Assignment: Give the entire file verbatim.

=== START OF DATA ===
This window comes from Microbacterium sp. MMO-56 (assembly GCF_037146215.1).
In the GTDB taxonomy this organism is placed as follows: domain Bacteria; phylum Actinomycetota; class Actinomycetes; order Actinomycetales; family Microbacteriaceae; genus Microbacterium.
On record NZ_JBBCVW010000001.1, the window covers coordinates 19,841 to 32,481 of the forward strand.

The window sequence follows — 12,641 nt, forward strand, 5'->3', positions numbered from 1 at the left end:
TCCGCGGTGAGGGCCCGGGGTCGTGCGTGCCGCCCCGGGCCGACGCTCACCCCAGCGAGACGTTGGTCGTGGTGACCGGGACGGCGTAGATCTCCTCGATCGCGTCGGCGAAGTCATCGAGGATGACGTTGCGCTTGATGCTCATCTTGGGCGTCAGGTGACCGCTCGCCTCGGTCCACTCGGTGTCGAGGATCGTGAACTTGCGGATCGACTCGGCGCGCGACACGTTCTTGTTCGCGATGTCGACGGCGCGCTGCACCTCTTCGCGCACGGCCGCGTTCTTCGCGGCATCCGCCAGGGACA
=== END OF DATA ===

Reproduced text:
This window comes from Microbacterium sp. MMO-56 (assembly GCF_037146215.1).
In the GTDB taxonomy this organism is placed as follows: domain Bacteria; phylum Actinomycetota; class Actinomycetes; order Actinomycetales; family Microbacteriaceae; genus Microbacterium.
On record NZ_JBBCVW010000001.1, the window covers coordinates 19,841 to 32,481 of the forward strand.

The window sequence follows — 12,641 nt, forward strand, 5'->3', positions numbered from 1 at the left end:
TCCGCGGTGAGGGCCCGGGGTCGTGCGTGCCGCCCCGGGCCGACGCTCACCCCAGCGAGACGTTGGTCGTGGTGACCGGGACGGCGTAGATCTCCTCGATCGCGTCGGCGAAGTCATCGAGGATGACGTTGCGCTTGATGCTCATCTTGGGCGTCAGGTGACCGCTCGCCTCGGTCCACTCGGTGTCGAGGATCGTGAACTTGCGGATCGACTCGGCGCGCGACACGTTCTTGTTCGCGATGTCGACGGCGCGCTGCACCTCTTCGCGCACGGCCGCGTTCTTCGCGGCATCCGCCAGGGACA